CSM is the most popular certification for people practicing something called Scrum. It’s a way to deliver projects in a way that delivers high-quality products quickly to customers. Lots of companies that develop software use Scrum concepts to quickly release a new app, a new version of software, etc. At BEYOND20, we use Scrum everyday, not only in developing software, but also in creating course curriculum, developing long-term strategic plans, coaching executive leadership and project teams, as well as managing our own day-to-day work. Scrum has been a large contributor to our success and growth as an organization.
Some of the tips I would give to young women in technology are:
- Work hard and become really good at your craft
- Be bold about what you want for yourself
- Learn to clearly articulate your value and what you want (take a public speaking and/or writing class to improve your skills)
- Find mentors that you can learn from
- Gain strong technical skills
- Make mistakes and learn from them
- Mentor others and share your knowledge
- Read, read, and read some more
The barriers I have faced in my career have been both outward as well as inward. From an outward perspective, I look young and am often underestimated by others. Even more so, however, I find that I limit myself. This is something that, unfortunately, I see a lot of women do. We apologize too much. We are fearful of making mistakes or tooting our own horn. We work really hard, but we don’t do a great job of advocating or pushing for what we want. As a result, we get passed over for promotions or increases in pay. Over the years, I have learned to ask for what I want and not accept no for an answer.
The best way to stand out in today’s competitive marketplace is to differentiate yourself; and one way to do that is through certifications. It shows a potential employee that you are serious about your career and have some level of understanding and proficiency in that area. Having certifications has absolutely helped me in my career—in setting myself up as an expert in the industry, in finding jobs, etc.
At BEYOND20, I get a chance to do work that truly matters. We change lives, we train people to be far better at their jobs, improve their resumes, and find exciting new jobs. We help companies see the forest (not just the trees), come up with an actionable strategic plan, and solve some of their most nagging problems. We give leadership teams—many times for the first time—visibility into their organization and the ability to make decisions based on data they can trust.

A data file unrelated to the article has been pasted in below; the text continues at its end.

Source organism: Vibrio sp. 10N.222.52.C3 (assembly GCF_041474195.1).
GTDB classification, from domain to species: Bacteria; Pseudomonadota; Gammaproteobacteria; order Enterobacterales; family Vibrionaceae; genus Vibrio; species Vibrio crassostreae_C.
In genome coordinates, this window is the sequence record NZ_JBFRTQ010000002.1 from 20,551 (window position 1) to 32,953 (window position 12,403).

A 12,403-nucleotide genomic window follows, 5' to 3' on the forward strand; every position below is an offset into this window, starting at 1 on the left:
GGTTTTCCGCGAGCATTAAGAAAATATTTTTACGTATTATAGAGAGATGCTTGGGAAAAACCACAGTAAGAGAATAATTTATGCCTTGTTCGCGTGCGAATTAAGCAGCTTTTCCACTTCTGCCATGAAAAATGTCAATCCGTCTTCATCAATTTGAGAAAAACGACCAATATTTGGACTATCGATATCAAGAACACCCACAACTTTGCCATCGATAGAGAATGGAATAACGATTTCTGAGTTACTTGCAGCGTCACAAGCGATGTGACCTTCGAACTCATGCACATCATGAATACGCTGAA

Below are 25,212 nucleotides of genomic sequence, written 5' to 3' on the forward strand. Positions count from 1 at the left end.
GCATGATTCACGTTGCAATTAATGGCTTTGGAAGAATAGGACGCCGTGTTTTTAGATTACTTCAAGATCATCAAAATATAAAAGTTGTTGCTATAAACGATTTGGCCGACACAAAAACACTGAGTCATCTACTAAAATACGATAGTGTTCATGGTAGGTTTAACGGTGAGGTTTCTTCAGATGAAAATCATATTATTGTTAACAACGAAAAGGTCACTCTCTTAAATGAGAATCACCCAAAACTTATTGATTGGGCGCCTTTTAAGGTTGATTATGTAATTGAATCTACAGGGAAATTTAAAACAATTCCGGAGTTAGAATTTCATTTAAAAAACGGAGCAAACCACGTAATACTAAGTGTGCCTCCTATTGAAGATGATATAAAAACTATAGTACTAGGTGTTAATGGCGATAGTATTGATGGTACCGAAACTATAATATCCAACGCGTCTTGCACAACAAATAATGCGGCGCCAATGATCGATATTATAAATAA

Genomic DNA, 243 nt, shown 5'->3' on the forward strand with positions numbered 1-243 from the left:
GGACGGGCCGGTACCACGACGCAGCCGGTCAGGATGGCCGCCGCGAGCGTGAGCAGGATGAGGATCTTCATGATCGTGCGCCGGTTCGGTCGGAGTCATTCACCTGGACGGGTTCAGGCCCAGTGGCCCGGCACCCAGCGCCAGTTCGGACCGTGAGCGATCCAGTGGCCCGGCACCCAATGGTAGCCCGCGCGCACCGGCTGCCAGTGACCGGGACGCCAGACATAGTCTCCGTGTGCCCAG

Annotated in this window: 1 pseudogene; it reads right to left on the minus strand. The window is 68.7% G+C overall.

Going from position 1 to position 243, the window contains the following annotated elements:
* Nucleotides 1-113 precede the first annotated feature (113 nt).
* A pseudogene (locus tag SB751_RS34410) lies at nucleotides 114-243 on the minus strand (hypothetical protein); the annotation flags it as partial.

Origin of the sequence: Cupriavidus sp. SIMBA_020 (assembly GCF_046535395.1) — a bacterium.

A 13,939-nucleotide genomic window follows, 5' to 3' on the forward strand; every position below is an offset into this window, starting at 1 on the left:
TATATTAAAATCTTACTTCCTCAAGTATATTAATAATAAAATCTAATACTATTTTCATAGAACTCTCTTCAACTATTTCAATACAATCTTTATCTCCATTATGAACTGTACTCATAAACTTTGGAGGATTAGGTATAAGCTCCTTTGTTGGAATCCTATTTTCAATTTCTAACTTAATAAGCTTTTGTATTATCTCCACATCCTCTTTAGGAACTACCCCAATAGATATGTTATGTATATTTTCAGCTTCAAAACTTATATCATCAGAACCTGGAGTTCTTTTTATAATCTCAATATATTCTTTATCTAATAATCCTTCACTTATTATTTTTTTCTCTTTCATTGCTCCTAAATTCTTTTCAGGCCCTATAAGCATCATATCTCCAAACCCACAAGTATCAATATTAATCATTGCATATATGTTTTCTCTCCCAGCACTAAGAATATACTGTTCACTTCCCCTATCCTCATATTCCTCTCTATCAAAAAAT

In an industry where technology is changing, it is important to keep your technical skills current. It is also vitally important to develop strong soft skills (collaboration and cooperation / team work, communication both through writing and speaking).
Absolutely. Businesses are depending more and more on IT, so it may always be an industry where jobs are in high demand.
Which skills do you think are necessary for pursuing a career in IT, or a specialty field like computer programming or software development?
Computer programming and software development are great specialties. Degrees in Computer Information Systems (CIS) or Management Information Systems (MIS). If you do not have a technical degree, any technical certification you earn may be helpful (Microsoft, Oracle, etc.)
If you can find an internship that will hone your skills, that will be very helpful to you as you start looking for jobs after school. I would also recommend getting involved and volunteering with local technology-minded professional organizations. This is a great way to network with local professionals and learn new skills, and I know a lot of people that have gotten jobs this way.